LONDON, Nov 19 (Reuters Life!) - British author Nick Hornby has helped to start a creative writing centre for children in east London behind the facade of a novelty shop for kids.
Just beyond a row of old-fashioned shelves bearing jars of Human Snot, Zombie Mints and other much-needed supplies for feeding active imaginations at Hoxton Street Monster Supplies, lies the real purpose of the shop: a place dedicated to helping children discover the magic of writing for themselves.
The centre, called the Ministry of Stories, was inspired by the success of American novelist Dave Egger's 826 Valencia creative writing school for kids in San Francisco, which masqueraded as a supply shop for pirates when it opened because zoning restrictions limited the space to retail use.
Ministry co-founders Lucy Macnab and Ben Payne, were so taken with the Eggers idea that they applied for permission to convert what had been an office space in London's Hoxton neighbourhood into a writing centre for 11 to 18 year-olds using the same concept as a guideline.
Hornby has written about how grim and dull the experience of writing can be, but the excitement of the children on a visit to the Ministry from St Monica's primary school just down the road was palpable at Friday's opening.
The author of "Fever Pitch", "High Fidelity" and most recently "Juliet, Naked", said he wished there had been centres like this when he started writing to help remove the self-doubt that plagues writers when they are on their own.
"I'd love the kids who come here to get some sense of confidence and feedback and encouragement and the stuff that certainly wasn't around when I was starting out," he said.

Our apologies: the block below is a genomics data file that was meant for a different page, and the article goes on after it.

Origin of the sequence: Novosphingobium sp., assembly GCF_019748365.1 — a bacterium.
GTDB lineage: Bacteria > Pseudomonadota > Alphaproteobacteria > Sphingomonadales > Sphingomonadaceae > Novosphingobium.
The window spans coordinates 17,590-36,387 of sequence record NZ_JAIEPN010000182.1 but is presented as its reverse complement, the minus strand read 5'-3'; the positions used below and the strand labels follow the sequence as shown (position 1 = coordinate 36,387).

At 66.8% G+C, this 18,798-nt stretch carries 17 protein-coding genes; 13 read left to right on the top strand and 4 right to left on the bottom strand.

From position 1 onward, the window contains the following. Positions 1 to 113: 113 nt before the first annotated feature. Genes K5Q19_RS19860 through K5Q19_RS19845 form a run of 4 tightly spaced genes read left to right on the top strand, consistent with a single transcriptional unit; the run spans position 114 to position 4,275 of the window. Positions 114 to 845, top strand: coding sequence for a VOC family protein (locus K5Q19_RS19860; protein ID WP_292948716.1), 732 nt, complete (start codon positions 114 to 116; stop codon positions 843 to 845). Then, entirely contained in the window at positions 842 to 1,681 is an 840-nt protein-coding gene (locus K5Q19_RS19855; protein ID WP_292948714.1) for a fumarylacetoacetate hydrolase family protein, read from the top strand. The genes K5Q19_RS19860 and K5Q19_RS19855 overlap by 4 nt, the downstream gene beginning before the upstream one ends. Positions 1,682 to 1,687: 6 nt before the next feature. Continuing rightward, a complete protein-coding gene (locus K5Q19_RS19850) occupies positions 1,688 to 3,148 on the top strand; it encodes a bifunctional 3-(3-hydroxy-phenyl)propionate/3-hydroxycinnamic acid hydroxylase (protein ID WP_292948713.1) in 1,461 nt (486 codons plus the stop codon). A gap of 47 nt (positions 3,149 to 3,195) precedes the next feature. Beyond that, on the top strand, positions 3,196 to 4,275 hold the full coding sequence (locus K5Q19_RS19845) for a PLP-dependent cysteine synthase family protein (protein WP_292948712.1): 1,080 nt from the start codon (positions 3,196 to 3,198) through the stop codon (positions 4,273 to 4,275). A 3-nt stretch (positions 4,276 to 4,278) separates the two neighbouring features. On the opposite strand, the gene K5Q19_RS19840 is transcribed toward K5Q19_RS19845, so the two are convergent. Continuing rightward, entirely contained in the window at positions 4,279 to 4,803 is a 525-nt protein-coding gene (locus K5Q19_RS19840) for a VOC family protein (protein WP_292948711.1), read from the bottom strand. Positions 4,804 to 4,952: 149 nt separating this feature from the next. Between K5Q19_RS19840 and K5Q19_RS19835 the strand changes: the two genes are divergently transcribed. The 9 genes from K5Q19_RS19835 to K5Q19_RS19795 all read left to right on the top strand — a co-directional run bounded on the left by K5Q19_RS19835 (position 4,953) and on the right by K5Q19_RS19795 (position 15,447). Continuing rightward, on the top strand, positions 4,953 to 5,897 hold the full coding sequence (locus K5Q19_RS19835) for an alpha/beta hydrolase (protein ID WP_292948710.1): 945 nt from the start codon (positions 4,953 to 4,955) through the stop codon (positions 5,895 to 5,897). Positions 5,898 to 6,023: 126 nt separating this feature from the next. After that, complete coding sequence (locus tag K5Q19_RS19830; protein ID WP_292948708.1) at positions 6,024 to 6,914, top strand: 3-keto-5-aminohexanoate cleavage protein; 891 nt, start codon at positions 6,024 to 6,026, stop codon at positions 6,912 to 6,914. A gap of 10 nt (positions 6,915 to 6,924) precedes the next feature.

Hornby was introduced to Macnab, who has a background in arts education, and Payne, a playwright, by a mutual friend in the spring. Together, they gathered volunteers to help raise funds and build the centre.
Hornby did not write as a child, calling his school "incredibly" uncreative.
The one thing Hornby wasn't was a reluctant reader and it is reading that he credits with his becoming a writer. But he said that he read out of necessity more than anything else.
"I read and enjoyed reading, but it's because there was nothing else to do -- almost literally. If I wasn't playing football and I wasn't watching TV, then I was reading. And the TV was an hour a day. Not because my mum said so, but because that was all that was on," he explained.
The centre will offer one-to-one experiences for kids and the chance to try different kinds of writing, whether it be a film script or a hip-hop song, he said.
Hornby has written in a wide a range of forms. He has produced novels, essays and film scripts. He was nominated for an Academy Award for "An Education" and most recently he collaborated with American musician Ben Folds, writing the lyrics to Folds's music for the album "Lonely Avenue".
He said he really enjoyed the experience, calling it a technical exercise in which he had certain rules to follow.
"It was writing. I mean, it didn't feel incredibly different from any other form of writing. You've still got the blank piece of paper that you've got to fill," he said. "It's just something else you have to think about in a slightly different way."
The writer said he was not focused on producing the next generation of writers as much as he was on improving literacy.
"This is because 80 percent of the prisoners in this country have the writing skills of an 11-year-old. If you're unemployed at the age of 30 it's likely because you have very low literacy skills. And we have to challenge that," he said.
The idea of the project is that everyone is capable of writing at some level and the centre would open up the possibility to children of making writing a career, he said.
At the same time, Hornby said not everyone reached their goal of writing a novel or memoir.
"Writing, music, anything at all, lots of people have the capability (to do them)," he said. "But how many people start a novel, but don't finish it?"